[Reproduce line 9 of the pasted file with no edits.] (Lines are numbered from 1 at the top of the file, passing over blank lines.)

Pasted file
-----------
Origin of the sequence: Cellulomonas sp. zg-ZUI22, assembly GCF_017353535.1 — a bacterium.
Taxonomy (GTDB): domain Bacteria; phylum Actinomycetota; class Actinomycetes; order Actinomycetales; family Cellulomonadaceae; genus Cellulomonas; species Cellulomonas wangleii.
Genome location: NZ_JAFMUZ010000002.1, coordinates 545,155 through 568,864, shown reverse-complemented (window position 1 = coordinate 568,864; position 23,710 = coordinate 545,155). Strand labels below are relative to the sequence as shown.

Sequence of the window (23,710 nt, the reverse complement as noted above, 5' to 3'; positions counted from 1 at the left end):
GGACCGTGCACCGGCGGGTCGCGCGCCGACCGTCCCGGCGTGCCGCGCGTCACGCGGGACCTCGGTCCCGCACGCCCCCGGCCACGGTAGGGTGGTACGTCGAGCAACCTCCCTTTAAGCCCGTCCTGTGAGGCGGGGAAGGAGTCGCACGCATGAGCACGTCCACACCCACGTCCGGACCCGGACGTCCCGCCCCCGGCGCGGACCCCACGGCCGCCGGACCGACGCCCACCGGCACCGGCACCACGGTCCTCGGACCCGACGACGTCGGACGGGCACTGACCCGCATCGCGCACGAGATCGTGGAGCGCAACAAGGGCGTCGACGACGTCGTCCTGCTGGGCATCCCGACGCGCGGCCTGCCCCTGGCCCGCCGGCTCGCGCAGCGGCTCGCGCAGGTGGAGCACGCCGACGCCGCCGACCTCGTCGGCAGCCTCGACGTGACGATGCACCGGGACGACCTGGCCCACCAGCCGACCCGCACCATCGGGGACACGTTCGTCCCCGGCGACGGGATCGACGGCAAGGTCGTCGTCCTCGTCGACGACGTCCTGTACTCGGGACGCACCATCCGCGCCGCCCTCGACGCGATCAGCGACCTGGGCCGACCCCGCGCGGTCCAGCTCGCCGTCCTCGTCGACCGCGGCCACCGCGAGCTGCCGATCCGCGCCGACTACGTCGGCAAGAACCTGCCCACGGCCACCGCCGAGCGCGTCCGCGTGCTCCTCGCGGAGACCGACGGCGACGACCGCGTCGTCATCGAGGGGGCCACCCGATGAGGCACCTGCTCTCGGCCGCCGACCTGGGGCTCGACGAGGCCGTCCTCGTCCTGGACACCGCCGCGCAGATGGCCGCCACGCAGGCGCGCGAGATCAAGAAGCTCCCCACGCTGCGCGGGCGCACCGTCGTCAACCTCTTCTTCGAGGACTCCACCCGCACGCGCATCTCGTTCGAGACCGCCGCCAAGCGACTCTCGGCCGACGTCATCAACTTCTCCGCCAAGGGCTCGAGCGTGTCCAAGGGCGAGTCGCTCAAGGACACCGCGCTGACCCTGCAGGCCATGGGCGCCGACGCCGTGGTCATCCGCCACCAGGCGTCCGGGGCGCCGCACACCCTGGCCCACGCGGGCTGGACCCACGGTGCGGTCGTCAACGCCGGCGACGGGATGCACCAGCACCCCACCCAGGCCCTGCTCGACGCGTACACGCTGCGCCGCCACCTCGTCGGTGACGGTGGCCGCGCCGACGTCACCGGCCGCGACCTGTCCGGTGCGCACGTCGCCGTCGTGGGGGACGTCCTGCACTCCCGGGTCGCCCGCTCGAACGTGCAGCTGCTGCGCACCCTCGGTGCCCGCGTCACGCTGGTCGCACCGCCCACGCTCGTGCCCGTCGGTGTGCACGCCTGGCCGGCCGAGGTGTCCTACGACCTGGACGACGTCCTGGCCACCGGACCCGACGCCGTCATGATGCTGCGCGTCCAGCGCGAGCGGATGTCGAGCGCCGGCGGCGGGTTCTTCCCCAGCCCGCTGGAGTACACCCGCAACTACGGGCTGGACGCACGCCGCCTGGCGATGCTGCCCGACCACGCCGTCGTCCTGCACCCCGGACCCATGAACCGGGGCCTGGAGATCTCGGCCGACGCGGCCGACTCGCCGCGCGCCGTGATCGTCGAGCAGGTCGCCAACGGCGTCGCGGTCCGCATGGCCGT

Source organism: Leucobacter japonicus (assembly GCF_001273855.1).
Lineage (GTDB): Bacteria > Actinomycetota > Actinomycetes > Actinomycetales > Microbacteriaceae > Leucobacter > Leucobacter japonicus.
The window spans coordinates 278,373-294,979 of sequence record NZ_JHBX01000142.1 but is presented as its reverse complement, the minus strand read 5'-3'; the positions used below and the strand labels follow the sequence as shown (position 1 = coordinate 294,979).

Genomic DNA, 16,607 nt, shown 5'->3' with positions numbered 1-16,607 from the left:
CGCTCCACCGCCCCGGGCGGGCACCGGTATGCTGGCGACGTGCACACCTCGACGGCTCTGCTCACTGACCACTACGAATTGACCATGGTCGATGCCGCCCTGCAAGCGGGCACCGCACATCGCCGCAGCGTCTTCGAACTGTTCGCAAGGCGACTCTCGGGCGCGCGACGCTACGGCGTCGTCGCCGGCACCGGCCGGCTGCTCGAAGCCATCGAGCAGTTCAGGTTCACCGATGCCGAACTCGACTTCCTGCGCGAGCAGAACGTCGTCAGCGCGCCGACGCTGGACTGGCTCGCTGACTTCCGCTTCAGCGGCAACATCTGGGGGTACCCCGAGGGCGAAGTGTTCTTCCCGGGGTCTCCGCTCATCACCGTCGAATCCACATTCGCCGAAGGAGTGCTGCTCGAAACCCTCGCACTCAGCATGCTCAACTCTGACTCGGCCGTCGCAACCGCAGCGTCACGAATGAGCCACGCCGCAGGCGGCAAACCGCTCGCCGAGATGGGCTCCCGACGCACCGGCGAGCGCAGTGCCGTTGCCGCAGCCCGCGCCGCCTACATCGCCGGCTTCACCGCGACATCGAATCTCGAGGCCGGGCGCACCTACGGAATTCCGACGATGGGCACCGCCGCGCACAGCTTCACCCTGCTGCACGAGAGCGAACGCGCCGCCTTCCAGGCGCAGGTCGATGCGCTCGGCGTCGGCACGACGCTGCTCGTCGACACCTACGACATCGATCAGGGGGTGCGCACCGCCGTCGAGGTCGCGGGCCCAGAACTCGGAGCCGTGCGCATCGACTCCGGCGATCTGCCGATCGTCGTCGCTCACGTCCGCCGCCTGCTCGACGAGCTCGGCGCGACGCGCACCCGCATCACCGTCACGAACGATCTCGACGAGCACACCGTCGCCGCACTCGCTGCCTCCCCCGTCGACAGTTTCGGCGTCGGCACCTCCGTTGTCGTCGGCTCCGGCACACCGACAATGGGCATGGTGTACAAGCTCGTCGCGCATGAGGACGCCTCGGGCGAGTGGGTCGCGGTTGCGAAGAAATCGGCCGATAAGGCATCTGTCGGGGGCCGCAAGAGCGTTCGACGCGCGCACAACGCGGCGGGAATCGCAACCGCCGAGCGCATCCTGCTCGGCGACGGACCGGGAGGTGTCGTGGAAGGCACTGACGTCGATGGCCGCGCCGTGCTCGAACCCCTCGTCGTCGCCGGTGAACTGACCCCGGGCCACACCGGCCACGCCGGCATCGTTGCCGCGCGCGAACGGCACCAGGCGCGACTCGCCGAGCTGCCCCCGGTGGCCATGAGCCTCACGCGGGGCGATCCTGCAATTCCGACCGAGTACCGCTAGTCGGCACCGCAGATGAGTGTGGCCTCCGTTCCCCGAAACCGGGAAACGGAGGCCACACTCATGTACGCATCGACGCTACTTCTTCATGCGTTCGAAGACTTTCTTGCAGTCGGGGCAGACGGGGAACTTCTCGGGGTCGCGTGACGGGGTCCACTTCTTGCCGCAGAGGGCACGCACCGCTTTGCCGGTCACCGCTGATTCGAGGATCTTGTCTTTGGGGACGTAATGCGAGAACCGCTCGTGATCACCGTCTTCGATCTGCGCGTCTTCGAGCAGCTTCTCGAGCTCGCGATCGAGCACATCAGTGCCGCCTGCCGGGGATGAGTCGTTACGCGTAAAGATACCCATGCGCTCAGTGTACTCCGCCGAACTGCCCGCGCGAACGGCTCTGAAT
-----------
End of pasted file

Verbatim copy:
Genomic DNA, 16,607 nt, shown 5'->3' with positions numbered 1-16,607 from the left: